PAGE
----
In 1956, Pulitzer Prize winner Gwendolyn Brooks created a collection of poems that celebrated the joy, beauty, imagination, and freedom of childhood. She reminded us that whether we live in the Bronzeville section of Chicago or any other neighborhood, childhood is universal in its richness of emotions and experiences. And now a brand-new generation of readers will savor Ms. Brooks's poems in this stunning reillustrated edition that features vibrant paintings by Caldecott Honor artist Faith Ringgold.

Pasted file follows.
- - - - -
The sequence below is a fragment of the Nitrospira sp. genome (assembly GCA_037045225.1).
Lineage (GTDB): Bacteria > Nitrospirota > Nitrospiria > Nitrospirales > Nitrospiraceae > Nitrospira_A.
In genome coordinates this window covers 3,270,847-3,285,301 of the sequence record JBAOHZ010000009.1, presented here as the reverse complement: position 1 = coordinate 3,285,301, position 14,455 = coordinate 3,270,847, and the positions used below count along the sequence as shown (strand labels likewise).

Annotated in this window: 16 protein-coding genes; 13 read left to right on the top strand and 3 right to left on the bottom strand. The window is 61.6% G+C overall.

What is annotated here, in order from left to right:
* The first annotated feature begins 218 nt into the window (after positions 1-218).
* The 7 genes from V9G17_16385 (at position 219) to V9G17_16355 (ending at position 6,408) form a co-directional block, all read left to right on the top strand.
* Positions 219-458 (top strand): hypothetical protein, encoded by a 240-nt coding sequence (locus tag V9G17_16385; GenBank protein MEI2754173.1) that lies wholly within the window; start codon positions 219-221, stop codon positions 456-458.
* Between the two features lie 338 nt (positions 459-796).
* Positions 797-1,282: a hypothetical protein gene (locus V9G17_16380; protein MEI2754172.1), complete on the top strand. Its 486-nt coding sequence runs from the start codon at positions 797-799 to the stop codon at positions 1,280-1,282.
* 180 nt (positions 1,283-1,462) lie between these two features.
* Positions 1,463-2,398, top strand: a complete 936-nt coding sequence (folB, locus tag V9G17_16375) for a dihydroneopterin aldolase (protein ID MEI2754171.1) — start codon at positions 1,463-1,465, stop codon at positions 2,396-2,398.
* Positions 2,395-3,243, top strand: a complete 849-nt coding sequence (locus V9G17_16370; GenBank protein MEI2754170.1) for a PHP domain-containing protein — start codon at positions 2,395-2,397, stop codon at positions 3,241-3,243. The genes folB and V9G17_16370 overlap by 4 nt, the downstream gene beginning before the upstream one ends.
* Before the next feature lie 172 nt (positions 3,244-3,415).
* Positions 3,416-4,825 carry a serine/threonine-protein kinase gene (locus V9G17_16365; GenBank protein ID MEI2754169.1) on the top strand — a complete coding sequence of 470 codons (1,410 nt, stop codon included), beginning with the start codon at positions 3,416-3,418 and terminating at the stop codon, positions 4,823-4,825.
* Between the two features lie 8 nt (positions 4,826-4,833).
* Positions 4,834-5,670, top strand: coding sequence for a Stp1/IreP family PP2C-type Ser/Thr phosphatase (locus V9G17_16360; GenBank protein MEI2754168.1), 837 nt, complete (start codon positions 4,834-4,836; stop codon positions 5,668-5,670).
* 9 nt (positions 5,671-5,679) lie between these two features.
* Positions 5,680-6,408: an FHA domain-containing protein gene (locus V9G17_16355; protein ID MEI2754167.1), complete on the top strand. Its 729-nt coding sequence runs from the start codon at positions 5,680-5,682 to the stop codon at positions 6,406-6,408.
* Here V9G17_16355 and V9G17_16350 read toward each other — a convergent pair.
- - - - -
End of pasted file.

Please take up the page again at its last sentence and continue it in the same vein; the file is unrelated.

Brooks's deceptively simple poems for children combined with Ringgold's vibrant illustrations help to rejuvenate this collection first published in 1956. Inspired by Brooks's Chicago neighborhood, the events, feelings and thoughts of the children in the verse take on a timeless quality. The language and tone appear to be casual, but each poem is tightly constructed, rhythmic and distinctive. Whether the poem takes a child as its subject or unfolds in a child's voice, the images are universal. A new puppy has a "little wiggly warmness" and will not "mock the tears you have to hide." The snow is "white as milk or shirts./ So beautiful it hurts." Brooks's language remains economical yet astonishingly inventive. She describes how "Maurice importantly/ peacocksup and down./ Till bigly it occurs to him/ (It hits him like a slam)" that he won't be able to pack up his friends and take them along when he moves to another town. A few of the poems seem dated (kids call their mothers "Mother-dear," and when Paulette wants to run, her mother says "You're eight, and ready/ To be a lady") but on the whole, the collection will be as appealing to today's readers as it was to a child of the 1950s. Ringgold's bold illustrations, outlined with her signature thick black lines, are among some of her best and most narrative works since Tar Beach. She moves easily from cityscapes to cozy interior scenes around the family dinner table or singing at church. Ages 7-10. (Jan.)Copyright 2006 Reed Business Information.